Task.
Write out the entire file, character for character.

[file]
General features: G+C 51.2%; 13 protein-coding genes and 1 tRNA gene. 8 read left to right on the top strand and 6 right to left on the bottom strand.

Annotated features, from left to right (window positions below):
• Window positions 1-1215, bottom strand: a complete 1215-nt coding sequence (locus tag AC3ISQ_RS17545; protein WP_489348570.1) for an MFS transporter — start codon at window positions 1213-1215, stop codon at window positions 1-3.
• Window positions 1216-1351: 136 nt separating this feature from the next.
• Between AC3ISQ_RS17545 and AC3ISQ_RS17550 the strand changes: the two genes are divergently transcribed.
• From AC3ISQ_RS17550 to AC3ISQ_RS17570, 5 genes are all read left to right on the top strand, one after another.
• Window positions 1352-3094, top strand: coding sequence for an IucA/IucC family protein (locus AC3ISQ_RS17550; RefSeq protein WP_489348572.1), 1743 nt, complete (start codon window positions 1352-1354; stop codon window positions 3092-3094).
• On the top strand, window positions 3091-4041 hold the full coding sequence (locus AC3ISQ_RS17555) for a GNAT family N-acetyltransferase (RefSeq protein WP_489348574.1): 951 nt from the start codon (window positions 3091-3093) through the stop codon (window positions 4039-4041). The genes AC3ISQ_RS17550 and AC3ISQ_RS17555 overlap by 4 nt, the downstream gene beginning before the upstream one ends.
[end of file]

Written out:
General features: G+C 51.2%; 13 protein-coding genes and 1 tRNA gene. 8 read left to right on the top strand and 6 right to left on the bottom strand.

Annotated features, from left to right (window positions below):
• Window positions 1-1215, bottom strand: a complete 1215-nt coding sequence (locus tag AC3ISQ_RS17545; protein WP_489348570.1) for an MFS transporter — start codon at window positions 1213-1215, stop codon at window positions 1-3.
• Window positions 1216-1351: 136 nt separating this feature from the next.
• Between AC3ISQ_RS17545 and AC3ISQ_RS17550 the strand changes: the two genes are divergently transcribed.
• From AC3ISQ_RS17550 to AC3ISQ_RS17570, 5 genes are all read left to right on the top strand, one after another.
• Window positions 1352-3094, top strand: coding sequence for an IucA/IucC family protein (locus AC3ISQ_RS17550; RefSeq protein WP_489348572.1), 1743 nt, complete (start codon window positions 1352-1354; stop codon window positions 3092-3094).
• On the top strand, window positions 3091-4041 hold the full coding sequence (locus AC3ISQ_RS17555) for a GNAT family N-acetyltransferase (RefSeq protein WP_489348574.1): 951 nt from the start codon (window positions 3091-3093) through the stop codon (window positions 4039-4041). The genes AC3ISQ_RS17550 and AC3ISQ_RS17555 overlap by 4 nt, the downstream gene beginning before the upstream one ends.